WikiLeaks founder Julian Assange was arrested by British police early Thursday at the Ecuadorian Embassy that has sheltered him for the past seven years from extradition requests. The embassy had withdrawn Assange’s asylum status, leaving him to vulnerable to arrest by U.K. authorities who were complying with an extradition request from the U.S., according to British and American authorities.
Assange now faces charges in the U.S. “in connection with a federal charge of conspiracy to commit computer intrusion for agreeing to break a password to a classified US government computer,” according to the Justice Department. The charges relate to his role in the 2010 publication of a trove of Iraq War documents and diplomatic cables leaked by Army intelligence analyst Chelsea Manning—what the DOJ called in its press release “one of the largest compromises of classified information in the history of the United States.”
In a court document unsealed Thursday by federal prosecutors in the Eastern District of Virginia, prosecutors allege Assange “engaged in a conspiracy” with Manning by helping her crack a password stored on Defense Department computers connected to a network only used for classified documents and classified communication. The DOJ also said in the press release that Assange urged Manning to find more documents for him to publish.
Assange is charged with conspiracy to commit computer intrusion and faces a maximum of five years in prison.
In the U.K., Assange faces charges of “failing to surrender to the court” for extradition stemming from a 2012 rape inquiry in Sweden, which has since been closed without formal charges against Assange. According to the Guardian, the Swedish news site Expressen is reporting that a lawyer who represents one of Assange’s accusers in Sweden has submitted a request to have the preliminary investigation into the case resumed. Assange pleaded not guilty to the charges of skipping bail, according to the BBC. He faces up to a year in prison in the U.K.
Assange has been under investigation in the U.S. for potentially more severe crimes, such as espionage, the publication of sensitive government documents, and coordination with Russia. WikiLeaks released thousands of stolen emails from the Democratic National Committee and from John Podesta, Hillary Clinton’s campaign chairman, during the run-up to the 2016 election in what some have considered an act that may have swayed the outcome of the election. Intelligence officials later determined that Russian hackers, under the supervision of the Russian government, had obtained the emails. Special counsel Robert Mueller’s investigation found that Russian military intelligence officers had discussed releasing those emails to WikiLeaks at a time that would do the most damage to Clinton’s campaign.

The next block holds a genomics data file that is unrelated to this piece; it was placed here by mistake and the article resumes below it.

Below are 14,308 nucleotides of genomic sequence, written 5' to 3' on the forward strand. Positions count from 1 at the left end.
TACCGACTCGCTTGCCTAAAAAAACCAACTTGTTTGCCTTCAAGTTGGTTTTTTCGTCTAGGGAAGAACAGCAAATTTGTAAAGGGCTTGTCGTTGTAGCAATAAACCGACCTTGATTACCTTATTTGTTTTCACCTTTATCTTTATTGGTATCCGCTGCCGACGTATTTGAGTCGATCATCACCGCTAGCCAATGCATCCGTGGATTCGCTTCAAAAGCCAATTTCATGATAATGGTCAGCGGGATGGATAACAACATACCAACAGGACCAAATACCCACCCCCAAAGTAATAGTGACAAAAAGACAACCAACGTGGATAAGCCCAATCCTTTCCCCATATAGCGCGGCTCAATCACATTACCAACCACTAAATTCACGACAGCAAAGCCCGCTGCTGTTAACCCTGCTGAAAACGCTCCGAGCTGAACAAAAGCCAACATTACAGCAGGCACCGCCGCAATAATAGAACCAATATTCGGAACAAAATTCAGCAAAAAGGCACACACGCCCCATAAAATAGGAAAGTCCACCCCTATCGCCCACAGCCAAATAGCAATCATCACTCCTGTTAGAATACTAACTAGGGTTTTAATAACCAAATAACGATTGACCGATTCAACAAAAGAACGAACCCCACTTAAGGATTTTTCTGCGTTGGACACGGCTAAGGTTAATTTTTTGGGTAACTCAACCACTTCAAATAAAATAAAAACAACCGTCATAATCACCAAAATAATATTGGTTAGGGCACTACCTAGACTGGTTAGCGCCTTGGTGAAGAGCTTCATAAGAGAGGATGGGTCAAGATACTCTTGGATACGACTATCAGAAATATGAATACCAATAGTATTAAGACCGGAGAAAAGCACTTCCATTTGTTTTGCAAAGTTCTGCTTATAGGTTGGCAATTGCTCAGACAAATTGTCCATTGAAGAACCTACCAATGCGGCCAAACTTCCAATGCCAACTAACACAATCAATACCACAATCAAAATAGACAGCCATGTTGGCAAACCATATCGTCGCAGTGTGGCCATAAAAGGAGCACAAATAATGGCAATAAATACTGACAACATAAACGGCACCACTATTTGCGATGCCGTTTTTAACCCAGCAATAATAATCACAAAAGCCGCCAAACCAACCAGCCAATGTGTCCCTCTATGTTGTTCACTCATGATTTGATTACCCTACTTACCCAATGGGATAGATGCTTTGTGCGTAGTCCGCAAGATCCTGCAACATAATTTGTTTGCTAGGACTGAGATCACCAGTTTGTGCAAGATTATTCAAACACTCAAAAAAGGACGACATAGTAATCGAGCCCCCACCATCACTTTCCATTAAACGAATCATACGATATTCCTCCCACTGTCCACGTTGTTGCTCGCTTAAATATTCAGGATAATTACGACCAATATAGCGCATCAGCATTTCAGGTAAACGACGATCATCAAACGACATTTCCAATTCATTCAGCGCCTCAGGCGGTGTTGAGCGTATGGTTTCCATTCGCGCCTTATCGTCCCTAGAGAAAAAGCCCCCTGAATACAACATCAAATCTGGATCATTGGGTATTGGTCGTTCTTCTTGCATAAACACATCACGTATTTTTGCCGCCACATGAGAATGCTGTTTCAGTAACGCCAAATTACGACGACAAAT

But Assange’s potential extradition appears related only to the charges stemming from the 2010 leak of Iraq War secrets. Manning served seven years of a 35-year sentence in prison on espionage and other charges until President Obama commuted her sentence in January 2017, but WikiLeaks itself was saved by First Amendment press protections. (Manning was jailed again last month for refusing to testify before a grand jury investigating WikiLeaks and Assange.)
Since the leak, the Department of Justice had continued to weigh the possibility of charging Assange. Although the Obama administration decided to avoid setting a precedent that could curtail press freedoms, the Trump administration, which has been more zealous about prosecuting leaks and appeared to have set up the argument that WikiLeaks is not a journalistic organization, is now charging Assange for his alleged role in helping Manning steal the documents, not for publishing them—a notable difference for those concerned about press freedoms. In November, a court filing for a separate case accidentally revealed that Assange had been charged under seal.
A judge in the Westminster Magistrates’ Court on Thursday found Assange guilty of breaching bail and referred him to Crown Court for sentencing, calling him a “narcissist who cannot get beyond his own selfish interest.” His extradition hearing is scheduled for May 2. U.S. officials confirmed to the Washington Post that extradition papers have already been prepared. Carlos Poveda, Assange’s lawyer in Ecuador, told ABC News that he believed the arrest violated international conventions on human rights.
Earlier this month, Ecuadorian President Lenin Moreno accused WikiLeaks of leaking personal information about him and intercepting phone calls and private conversations, according to the Associated Press. After Assange’s arrest Thursday, Moreno released a video statement in which he denounced “the discourteous and aggressive behavior of Mr. Julian Assange” and explained that his behavior and “the hostile and threatening declarations of its allied organization, against Ecuador, and especially the transgression of international treaties” had led to the country’s decision to withdraw asylum. He specifically cited the leaking of documents from the Vatican in January in his condemnation of WikiLeaks’ meddling in other states’ affairs. Assange’s relationship with the Ecuadorian government had long been reported to be rocky, and for almost a year there had been talk of the government withdrawing asylum.
In response to the news, WikiLeaks has reasserted on Twitter that Assange was acting as a journalist and is being unfairly persecuted. “This man is a son, a father, a brother,” WikiLeaks said on Twitter. “He has won dozens of journalism awards. He’s been nominated for the Nobel Peace Prize every year since 2010. Powerful actors, including CIA, are engaged in a sophisticated effort to dehumanise, delegitimize and imprison him.”